Thank you to Yohai Rodin
I had a 1989 version of one of these, in this red. Truly a car I SHOULD have kept: UNlike my Miatas it had decent room for my then 6’4″, handled VERY well plus had enough power to move along adequately!
However, the “hacked out” shapes of the IP “offended” my sensitive Industrial Designer Mk Is (eyes)……..sooo I traded it for something. NOT a brilliant move. One of several cars-of many-that I do regret letting go of..
Also, my MR2 had 0 rust anyplace. I carefully inspected the lil sports car b4 buying it. Now I remember what it was traded for: a Mazdaspeed Miata. Really gr8, if cramped, but getting it smoothly and quickly thru the 6 speed gearbox: NOT. As smooth as my three 5 spd Miatas were for clean, super slick shifting….the 6 spd Mazdaspeed Miata WASN’T…..:( DFO
Mid engine (like a Ferrari 308)
7500 rpm redline (like the 3 liter Ferrari 308 V8)
Toyota reliability (NOT like Ferrari 308)
Toyota looks (NOT even as good as Fiero)
GREAT CAR! I wish I had one.
Aha, a Mister Two!
Had to be renamed “Coupé MR” in France and Belgium because “M R 2” sounds really bad if you say it in French…
My stepmom had one of these in gray (as her only car!) when my dad started dating her, which she traded for a redesigned ’91 Turbo after they got married. The ’91 was much easier on the eyes and a good performer, when the streets were dry. I remember one time on the way back from the Detroit Auto Show with my dad where the back tires broke loose on an icy patch, and the car swapped ends in a hurry! Fortunately no harm was done, but you had to be very careful driving it on snowy or icy roads.
I test drove one of these powered by a 20 valve Japanese market engine. What fun. I should have bought it but was turned off by the colour and bought a second Rx-7 instead.
Did the “stylists” of this car channel J.C. Whitney? The tacked on look of the spoiler, the roof, pass. side vent, engine cover and side skirts – bleah ! From the front wheels forward not too bad! I never got close enough to look at the instrument panel.
Some designs grow on you, or you become used to it. For me, not this one.
Back when Toyotas could be cool…
I miss when Toyota made more products that excite and not simply fill a purpose.
I don’t believe this was actually supposed to be MR2, but when I was a kid I was absolutely certain that the car in Top Gear 2 on Super Nintendo was one, and I’ve harbored a fondness for this generation ever since.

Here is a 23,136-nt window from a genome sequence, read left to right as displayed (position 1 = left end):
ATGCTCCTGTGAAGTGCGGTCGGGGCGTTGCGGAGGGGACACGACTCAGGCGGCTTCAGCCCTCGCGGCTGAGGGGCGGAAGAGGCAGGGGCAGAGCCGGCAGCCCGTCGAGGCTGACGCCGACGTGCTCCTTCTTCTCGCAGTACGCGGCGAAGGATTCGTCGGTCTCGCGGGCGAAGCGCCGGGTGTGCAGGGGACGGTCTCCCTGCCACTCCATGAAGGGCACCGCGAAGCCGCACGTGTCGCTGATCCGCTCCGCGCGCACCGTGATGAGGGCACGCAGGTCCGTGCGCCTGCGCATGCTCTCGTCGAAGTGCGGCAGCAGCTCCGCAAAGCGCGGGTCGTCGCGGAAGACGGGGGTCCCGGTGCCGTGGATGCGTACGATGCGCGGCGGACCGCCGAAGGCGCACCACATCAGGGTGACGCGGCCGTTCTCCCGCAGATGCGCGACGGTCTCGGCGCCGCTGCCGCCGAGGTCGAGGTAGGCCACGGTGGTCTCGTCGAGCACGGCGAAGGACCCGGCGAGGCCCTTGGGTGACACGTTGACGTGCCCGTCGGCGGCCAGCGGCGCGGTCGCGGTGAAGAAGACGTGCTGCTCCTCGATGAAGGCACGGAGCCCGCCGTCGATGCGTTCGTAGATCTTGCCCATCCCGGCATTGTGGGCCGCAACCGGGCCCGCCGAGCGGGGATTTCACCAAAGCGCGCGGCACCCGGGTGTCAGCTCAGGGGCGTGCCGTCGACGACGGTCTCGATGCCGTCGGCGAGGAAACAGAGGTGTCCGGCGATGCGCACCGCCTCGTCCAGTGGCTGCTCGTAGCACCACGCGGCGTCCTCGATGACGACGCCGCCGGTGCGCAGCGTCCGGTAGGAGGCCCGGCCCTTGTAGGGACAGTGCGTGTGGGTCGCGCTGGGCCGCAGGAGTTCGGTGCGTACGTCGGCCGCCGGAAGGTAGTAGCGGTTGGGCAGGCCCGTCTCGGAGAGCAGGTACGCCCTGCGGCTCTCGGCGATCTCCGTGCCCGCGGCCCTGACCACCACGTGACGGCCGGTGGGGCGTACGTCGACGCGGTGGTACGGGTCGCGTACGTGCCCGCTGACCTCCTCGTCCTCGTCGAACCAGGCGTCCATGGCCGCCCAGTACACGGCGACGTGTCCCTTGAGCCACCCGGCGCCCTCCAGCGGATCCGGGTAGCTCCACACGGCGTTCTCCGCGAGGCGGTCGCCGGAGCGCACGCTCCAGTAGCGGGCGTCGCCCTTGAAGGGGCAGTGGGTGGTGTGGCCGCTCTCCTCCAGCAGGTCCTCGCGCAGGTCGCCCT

An absolute whizzbanger of a car, with total Toyota world gloriousness but inches away when new. As above said, huge revs, good speed, sticky handling, and made by non-Italians at Toyota.
But as also above implied, styled only after a close (and misguided) examination of a TVR with a bodykit, and as a TVR of the time looks already as if styled after an even lesser kit, it is so stylistically witless as to be entirely unwantable, then or since.
I had a non-supercharged ’89 MR2. It was a great car. Fun to drive, great MPG, and reliable. I loved it. It was like a street legal go cart. You definitely had to treat it with respect on winter roads.
This is a great car.
The first generation was designed to look like a ceremonial Japanese knife. This is the generation I prefer over the Ferrari-esque second or Porsche-esque Spyder.
This is a hybrid car – a car that was intended for one thing, but ended up being redesigned into something else.
After the oil crisis of the late 1970s, and the economic downturn of the early 1980s, auto manufacturers felt that they needed to field more small cars. While they already had good small four adult hatches sold by the 100,000s, sporty pony cars were still considered an important part of a brand’s portfolio and were needing a rework for a future where gasoline was $5 a gallon and families lived in mass-housing yurts with solar heating.
Ford put out the LN7 and the EXP
GM put out the Fiero
Chrysler put out the TC3 and the O24
Toyota put out the MR2
Honda put out the CRX
Nissan put out the Pulsar NX
The best one was the MR2. This was meant to be a fun daily commuter car. It ended up becoming a little sports car instead. The MR2 was supposed to be a fun little thing you drove to work. So, this generation has many engineering items from the Corolla and designed to reflect a daily commuter design. The fact that it was also a terrifically fun car to drive was just a plus.
What happened was the Miata. Mazda went straight to a retro British design and suddenly everyone needed to have one. Suddenly, all the little commuter two seaters had to become viable little sports cars. Also gas prices dropped during the Reagan years and small cars no longer were being chosen as hedges against a future distopia.
And that solar powered yurt thing? Boomers wanted McMansions filled with preppy ivy league fashion.
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